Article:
Editor’s note: Thomas Alberts is currently employed with The Signpost as assistant managing editor.
For the first event in Weber State University’s observance of Holocaust Remembrance Week, the Center for Diversity and Unity hosted “Starting with Stonewall: The LGBT Movement in the US.” The screening and discussion, however, ended up focusing more on the treatment of LGBT individuals in the Holocaust.
Thomas Alberts, WSU’s Stop the H8 chair, invited WSU alumnus Jayson Stokes to lead a discussion on the documentary Paragraph 175, directed by Rob Epstein and Jeffrey Friedman. From 10:30-11:30 a.m., a small group of students watched select parts of the film, intercut with Stokes providing commentary and background information, in the Center for Diversity and Unity.
“It’s actually kind of interesting to note that the Germans didn’t persecute homosexuals in other countries that they conquered nearly as much as they did the homosexuals that were German nationals,” said Stokes, who was a member of the Diversity Board and Gay-Straight Alliance at WSU before he graduated last spring. “Because of the threat that they viewed to society, initially a lot of homosexuals in other conquered countries they thought as doing themselves an aid, in a sense, because they undermined that country’s population, and on top of that, they don’t care. One of the driving forces for the Germans was (increasing their own) population.”
Lonald Wishom, diversity vice president at WSU, attended the screening. He said what he found most interesting about the documentary was that it showed, although Paragraph 175 of the German Criminal Code decreed sexual acts between two males as illegal from 1871 to 1994, Berlin was actually something of “a homosexual Eden” before the Holocaust. According to the documentary, the LGBT community enjoyed a very visible scene while it was politically convenient for Adolf Hitler to ignore it.
“I think the thing that stood out to me the most was how open-minded Berlin was before . . . how they had openly gay clubs,” said Wishom, a junior in political science. “. . . I didn’t think that was even really talked about during that time.”
As his longtime ally, SA Commander Ernst Rohm, was known to be gay, Hitler took the stance that “his private life cannot be an object of scrutiny unless it conflicts with basic principles of National Socialist ideology” — until, as Stokes said, Rohm posed a threat to him.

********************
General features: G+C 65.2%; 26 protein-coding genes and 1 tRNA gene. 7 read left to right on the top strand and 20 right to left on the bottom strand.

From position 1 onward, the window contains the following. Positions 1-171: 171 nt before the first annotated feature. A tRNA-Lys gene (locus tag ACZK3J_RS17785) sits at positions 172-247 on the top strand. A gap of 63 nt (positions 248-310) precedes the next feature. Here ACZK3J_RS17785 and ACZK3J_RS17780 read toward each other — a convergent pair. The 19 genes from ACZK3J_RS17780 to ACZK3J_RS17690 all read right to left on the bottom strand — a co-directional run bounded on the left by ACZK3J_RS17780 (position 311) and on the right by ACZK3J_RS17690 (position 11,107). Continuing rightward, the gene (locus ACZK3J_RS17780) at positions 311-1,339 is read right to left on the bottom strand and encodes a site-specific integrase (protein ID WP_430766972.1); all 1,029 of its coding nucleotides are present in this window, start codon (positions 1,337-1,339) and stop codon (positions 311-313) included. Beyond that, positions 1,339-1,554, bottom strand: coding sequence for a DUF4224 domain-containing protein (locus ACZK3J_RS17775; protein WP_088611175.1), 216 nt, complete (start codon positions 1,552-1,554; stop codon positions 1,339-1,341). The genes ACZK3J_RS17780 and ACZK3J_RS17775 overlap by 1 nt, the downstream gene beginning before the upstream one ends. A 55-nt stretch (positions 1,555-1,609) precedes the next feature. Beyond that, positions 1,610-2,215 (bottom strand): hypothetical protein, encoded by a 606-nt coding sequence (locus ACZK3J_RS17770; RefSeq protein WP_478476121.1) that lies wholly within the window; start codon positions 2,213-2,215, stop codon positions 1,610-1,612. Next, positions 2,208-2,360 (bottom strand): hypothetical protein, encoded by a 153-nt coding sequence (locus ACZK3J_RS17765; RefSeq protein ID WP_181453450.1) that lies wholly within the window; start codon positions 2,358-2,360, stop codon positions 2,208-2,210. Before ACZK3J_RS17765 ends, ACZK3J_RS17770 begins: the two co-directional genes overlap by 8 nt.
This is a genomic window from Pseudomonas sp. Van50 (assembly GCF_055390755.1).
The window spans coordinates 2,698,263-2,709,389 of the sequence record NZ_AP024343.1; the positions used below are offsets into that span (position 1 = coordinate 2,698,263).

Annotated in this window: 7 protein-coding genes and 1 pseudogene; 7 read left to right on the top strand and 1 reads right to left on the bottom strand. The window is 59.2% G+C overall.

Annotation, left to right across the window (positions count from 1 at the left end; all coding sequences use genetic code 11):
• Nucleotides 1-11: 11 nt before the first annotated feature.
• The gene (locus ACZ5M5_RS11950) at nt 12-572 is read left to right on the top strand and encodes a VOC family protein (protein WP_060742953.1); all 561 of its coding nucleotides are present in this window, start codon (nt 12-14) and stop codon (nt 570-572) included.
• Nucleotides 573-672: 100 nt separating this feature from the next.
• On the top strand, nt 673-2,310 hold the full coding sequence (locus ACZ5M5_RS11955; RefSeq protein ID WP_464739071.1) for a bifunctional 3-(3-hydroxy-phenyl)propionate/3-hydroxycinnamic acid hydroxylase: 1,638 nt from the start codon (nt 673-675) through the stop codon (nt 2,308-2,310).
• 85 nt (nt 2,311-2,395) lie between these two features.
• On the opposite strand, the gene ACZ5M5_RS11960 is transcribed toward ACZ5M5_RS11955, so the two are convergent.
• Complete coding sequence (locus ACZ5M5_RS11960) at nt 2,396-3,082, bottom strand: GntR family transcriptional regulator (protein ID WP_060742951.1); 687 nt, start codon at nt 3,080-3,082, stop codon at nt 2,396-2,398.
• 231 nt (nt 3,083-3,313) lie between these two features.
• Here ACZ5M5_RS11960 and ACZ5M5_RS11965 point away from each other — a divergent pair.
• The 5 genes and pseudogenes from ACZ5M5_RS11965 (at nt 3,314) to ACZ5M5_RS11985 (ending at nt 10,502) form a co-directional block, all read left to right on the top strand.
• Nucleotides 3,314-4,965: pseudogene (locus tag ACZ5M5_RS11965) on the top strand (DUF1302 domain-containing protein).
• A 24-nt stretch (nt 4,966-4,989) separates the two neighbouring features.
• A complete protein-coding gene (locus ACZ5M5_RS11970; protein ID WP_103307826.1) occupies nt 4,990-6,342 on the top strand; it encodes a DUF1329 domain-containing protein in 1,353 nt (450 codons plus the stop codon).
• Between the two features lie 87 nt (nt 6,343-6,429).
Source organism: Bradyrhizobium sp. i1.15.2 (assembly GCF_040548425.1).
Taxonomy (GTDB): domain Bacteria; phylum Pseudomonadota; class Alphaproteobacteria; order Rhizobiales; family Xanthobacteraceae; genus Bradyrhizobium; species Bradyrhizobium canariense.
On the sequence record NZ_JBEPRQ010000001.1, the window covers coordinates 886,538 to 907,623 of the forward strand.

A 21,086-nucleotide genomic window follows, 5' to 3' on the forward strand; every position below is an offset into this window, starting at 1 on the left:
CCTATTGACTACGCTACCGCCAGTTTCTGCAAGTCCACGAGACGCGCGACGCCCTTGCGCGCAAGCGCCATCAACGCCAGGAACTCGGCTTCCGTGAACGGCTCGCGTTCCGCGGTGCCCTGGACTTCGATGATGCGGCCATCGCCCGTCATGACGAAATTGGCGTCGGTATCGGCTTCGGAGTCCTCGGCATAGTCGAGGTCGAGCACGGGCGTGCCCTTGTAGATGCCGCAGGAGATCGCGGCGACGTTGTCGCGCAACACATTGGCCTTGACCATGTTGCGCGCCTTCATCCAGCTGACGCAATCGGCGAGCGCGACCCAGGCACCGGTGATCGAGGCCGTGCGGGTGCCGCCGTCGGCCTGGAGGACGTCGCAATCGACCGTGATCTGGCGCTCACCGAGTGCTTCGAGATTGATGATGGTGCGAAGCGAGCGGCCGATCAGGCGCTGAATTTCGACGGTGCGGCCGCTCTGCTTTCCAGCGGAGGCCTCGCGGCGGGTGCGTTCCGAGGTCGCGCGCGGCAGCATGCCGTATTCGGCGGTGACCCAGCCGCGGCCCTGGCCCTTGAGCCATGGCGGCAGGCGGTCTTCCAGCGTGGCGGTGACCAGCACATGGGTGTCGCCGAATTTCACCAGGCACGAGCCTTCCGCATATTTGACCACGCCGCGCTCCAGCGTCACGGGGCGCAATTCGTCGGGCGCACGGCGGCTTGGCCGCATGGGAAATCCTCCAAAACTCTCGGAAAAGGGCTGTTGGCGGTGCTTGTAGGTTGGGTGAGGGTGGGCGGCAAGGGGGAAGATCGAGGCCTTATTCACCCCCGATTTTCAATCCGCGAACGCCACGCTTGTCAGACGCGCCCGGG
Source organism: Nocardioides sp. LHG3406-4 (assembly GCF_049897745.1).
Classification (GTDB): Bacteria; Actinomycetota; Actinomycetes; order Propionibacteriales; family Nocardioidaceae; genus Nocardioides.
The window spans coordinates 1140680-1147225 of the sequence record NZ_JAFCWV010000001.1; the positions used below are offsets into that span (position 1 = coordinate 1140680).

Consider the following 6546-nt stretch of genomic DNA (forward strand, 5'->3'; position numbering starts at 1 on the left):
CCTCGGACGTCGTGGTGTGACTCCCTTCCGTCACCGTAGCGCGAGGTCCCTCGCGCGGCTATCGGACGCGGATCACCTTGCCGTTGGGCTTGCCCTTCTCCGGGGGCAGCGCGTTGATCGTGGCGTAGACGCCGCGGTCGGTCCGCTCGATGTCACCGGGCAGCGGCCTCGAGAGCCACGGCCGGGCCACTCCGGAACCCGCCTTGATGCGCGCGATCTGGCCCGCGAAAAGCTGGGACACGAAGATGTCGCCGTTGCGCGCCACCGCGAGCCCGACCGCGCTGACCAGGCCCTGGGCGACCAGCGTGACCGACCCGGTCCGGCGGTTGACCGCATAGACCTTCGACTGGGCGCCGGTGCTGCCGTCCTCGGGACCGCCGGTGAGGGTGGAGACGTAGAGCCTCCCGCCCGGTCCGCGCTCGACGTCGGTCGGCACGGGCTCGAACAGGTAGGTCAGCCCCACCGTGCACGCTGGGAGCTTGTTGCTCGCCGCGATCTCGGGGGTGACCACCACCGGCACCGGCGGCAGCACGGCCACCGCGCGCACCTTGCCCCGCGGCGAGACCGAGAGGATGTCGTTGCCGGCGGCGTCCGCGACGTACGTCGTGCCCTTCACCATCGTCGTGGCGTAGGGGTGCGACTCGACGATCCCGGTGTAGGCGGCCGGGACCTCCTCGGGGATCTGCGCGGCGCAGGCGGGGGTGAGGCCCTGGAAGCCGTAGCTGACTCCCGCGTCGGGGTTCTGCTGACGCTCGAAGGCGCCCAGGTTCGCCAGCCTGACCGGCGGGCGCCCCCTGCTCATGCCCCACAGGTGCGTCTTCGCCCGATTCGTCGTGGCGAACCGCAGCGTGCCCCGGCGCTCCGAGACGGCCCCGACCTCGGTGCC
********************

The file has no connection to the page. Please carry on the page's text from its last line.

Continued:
“I think it was politically important for him to change. Before, it wasn’t so much of an issue; it was more politically advantageous for him to look the other way. But . . . I think once the time came, he saw Rohm as not an ally anymore but a threat, so he eliminated him. And he just used the fact that Rohm was gay . . . in order to justify it.”
One of the subjects of the documentary told about how his friend was stripped and mauled alive by dogs at a concentration camp for being gay. The film explained that lesbians were not punished as harshly, because their sexuality was seen as temporary and curable, whereas male homosexuality was viewed as a contagious disease posing a threat to the strength of the Aryan race. When lesbians were arrested, it was for being “asocial.”
“It’s always a thing for lesbians nowadays to be like, oh, well, men feel like they can be cured if they’re with the right man, so I could see that mindset still being there back then, and gay men still being treated like they can’t be cured as much,” said Alisha Stucki, a music education junior who also attended the screening. “So that was interesting to me.”
Stokes said he thinks the gay community tends to be overlooked as Holocaust victims for many reasons, but largely because homosexuality was already illegal in Germany.
“It wasn’t illegal to be Jewish or Polish . . . or mentally disabled, but it was illegal under the German penal code to commit homosexual activity already. So, by legal standards, the homosexual community was already viewed as criminals. So I think that definitely made their persecution draw less attention after the war.”
The Center for Diversity and Unity will continue hosting events for Holocaust remembrance throughout the week, including a poetry slam tomorrow at 11 a.m.